They're not due in the US until tomorrow, but it's already tomorrow somewhere in the world, and that somewhere is Australia. Well, that didn't make any sense, but the point is that some blokes at Sydney, Australia-based iExperts got their hands on some brand-new iPhones and did a teardown before the guys at iFixit were able to do the same.
As usual, the devices are locked down with pentalobe screws and require the use of a suction cup to remove the screen. The team noticed that there's a special cable that connects the Touch ID sensor on the iPhone 5s to the charging port assembly -- not sure of the reason, but I'd speculate that it's for grounding the sensor when the iPhone is docked and charging.
The batteries on the new devices have higher capacities than the one on the iPhone 5 (5.45 Whr), with the iPhone 5s coming in at 5.92 Whr and the iPhone 5c at 5.73 Whr. Those batteries, according to iExperts, are made by Apple Japan, something they've never seen before on iPhone batteries.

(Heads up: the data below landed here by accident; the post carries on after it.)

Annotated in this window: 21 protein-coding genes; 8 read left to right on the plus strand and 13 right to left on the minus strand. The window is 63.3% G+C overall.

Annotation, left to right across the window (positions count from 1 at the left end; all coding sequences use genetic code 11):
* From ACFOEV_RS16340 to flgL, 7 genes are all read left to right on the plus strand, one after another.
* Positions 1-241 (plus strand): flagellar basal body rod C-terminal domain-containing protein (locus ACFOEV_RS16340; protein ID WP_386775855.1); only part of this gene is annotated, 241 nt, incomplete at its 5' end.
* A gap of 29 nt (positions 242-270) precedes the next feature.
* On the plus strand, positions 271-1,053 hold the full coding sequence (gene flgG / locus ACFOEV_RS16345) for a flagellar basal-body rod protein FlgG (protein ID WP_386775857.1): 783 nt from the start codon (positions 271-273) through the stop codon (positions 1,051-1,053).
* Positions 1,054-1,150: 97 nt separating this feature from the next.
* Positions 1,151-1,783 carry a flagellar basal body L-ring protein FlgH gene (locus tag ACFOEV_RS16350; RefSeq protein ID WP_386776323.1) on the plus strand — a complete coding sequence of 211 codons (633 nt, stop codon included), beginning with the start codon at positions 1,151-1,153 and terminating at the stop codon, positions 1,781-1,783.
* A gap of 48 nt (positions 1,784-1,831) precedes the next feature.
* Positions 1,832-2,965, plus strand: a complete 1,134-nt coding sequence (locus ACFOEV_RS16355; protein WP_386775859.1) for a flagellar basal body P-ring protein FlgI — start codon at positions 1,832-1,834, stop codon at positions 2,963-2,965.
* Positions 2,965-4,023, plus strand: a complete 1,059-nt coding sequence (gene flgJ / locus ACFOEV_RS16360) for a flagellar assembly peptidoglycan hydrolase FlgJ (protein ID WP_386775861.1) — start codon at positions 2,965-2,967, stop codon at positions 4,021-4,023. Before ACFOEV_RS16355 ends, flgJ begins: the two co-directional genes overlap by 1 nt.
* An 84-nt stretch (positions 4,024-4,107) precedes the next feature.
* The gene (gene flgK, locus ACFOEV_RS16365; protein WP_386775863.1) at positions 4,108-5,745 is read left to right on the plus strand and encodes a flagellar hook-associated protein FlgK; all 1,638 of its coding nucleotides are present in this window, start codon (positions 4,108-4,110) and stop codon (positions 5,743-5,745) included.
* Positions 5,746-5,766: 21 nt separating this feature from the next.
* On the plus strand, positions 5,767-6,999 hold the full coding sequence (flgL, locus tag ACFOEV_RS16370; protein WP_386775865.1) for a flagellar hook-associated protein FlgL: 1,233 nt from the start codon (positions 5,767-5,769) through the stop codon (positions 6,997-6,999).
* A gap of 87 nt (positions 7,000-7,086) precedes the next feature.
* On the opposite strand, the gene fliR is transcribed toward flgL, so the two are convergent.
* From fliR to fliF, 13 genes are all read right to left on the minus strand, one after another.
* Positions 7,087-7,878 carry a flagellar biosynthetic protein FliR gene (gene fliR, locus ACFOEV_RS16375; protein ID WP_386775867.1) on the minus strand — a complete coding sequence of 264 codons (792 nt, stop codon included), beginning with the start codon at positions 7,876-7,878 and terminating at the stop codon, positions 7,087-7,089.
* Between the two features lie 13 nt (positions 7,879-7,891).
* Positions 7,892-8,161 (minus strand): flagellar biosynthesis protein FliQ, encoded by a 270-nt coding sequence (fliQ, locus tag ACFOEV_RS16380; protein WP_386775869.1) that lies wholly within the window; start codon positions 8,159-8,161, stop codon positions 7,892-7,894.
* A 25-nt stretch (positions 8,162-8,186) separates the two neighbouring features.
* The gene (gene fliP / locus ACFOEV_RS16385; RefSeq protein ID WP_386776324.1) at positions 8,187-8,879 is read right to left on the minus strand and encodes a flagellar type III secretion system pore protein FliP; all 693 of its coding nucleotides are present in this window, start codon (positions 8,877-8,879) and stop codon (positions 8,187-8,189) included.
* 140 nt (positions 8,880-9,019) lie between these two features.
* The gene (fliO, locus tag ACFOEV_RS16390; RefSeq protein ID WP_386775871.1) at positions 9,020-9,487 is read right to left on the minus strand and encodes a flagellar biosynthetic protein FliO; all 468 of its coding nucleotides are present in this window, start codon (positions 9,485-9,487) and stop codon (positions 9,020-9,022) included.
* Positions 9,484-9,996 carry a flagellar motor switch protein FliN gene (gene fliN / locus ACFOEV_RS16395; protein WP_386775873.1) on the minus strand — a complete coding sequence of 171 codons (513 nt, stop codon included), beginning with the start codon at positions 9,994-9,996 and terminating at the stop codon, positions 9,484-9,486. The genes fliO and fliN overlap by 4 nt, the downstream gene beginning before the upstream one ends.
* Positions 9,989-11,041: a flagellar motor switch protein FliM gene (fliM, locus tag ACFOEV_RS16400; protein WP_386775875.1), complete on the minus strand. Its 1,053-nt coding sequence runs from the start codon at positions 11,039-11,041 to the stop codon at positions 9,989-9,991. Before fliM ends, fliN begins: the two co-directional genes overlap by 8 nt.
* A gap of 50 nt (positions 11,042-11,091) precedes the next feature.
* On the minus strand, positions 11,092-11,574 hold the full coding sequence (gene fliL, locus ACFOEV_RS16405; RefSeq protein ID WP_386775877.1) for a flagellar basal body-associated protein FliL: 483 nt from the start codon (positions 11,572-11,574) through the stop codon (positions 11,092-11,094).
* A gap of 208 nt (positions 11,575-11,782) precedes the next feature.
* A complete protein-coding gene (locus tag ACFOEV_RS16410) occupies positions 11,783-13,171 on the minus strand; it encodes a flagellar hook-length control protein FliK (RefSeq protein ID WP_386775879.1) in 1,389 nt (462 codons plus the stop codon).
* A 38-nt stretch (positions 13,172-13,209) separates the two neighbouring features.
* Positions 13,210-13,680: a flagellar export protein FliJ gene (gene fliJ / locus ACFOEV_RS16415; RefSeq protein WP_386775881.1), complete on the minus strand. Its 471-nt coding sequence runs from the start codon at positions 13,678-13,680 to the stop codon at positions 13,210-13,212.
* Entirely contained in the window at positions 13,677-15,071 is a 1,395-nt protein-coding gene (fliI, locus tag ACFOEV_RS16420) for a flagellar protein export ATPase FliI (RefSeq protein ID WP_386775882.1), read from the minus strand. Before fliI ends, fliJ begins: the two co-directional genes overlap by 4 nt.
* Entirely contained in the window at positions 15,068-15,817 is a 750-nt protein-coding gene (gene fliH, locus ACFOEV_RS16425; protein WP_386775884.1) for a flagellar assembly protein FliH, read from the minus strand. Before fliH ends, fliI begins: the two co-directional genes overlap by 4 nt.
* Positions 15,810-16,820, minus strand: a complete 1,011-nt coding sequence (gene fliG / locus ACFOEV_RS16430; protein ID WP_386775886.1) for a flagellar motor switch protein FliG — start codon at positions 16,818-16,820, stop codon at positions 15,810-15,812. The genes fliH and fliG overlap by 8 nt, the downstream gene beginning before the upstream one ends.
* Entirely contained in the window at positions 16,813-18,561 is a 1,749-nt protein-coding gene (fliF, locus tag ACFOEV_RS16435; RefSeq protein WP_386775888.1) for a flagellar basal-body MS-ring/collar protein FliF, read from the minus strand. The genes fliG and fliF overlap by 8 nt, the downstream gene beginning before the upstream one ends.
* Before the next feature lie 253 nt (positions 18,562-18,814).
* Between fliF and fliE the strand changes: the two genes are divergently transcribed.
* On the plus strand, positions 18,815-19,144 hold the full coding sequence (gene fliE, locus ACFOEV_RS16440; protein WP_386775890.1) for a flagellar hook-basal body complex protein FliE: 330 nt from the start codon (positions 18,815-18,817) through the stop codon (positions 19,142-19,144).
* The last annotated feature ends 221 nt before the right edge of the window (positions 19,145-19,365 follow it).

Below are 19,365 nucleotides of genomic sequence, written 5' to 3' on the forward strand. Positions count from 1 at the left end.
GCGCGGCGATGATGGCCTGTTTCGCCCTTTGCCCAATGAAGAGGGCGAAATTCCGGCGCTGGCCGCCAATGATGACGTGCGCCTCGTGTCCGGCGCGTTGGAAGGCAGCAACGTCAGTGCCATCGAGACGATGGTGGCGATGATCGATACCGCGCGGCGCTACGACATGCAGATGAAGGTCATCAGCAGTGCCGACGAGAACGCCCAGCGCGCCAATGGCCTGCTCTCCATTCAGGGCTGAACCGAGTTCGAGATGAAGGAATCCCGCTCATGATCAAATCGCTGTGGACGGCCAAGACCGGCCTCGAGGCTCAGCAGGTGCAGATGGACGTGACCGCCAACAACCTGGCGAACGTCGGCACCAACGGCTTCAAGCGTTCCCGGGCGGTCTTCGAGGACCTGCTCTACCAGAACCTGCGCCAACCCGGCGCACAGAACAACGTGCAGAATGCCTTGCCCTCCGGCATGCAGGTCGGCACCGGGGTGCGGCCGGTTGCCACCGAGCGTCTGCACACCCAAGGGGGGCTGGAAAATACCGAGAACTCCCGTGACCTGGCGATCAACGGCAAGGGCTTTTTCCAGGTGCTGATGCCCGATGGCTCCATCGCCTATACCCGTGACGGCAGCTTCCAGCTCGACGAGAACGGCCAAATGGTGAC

The logic boards for the new iPhones are quite compact in comparison to the one in the iPhone 5, and iExperts noted that the 5s and 5c boards share a similar design. The team also marveled at the "incredible functionality for such little circuitry" found in the Touch ID sensor on the 5s (below).
If you're one of those people with an iPhone 4, iPod touch, iPod nano (sixth generation) or iPhone 5 that had a power switch failure, you'll be happy to know that the switch assembly has been changed in the new iPhones.
The iExperts team will be posting more information on the chips located on the logic board later, so be sure to visit their site to get more information as the day rolls on.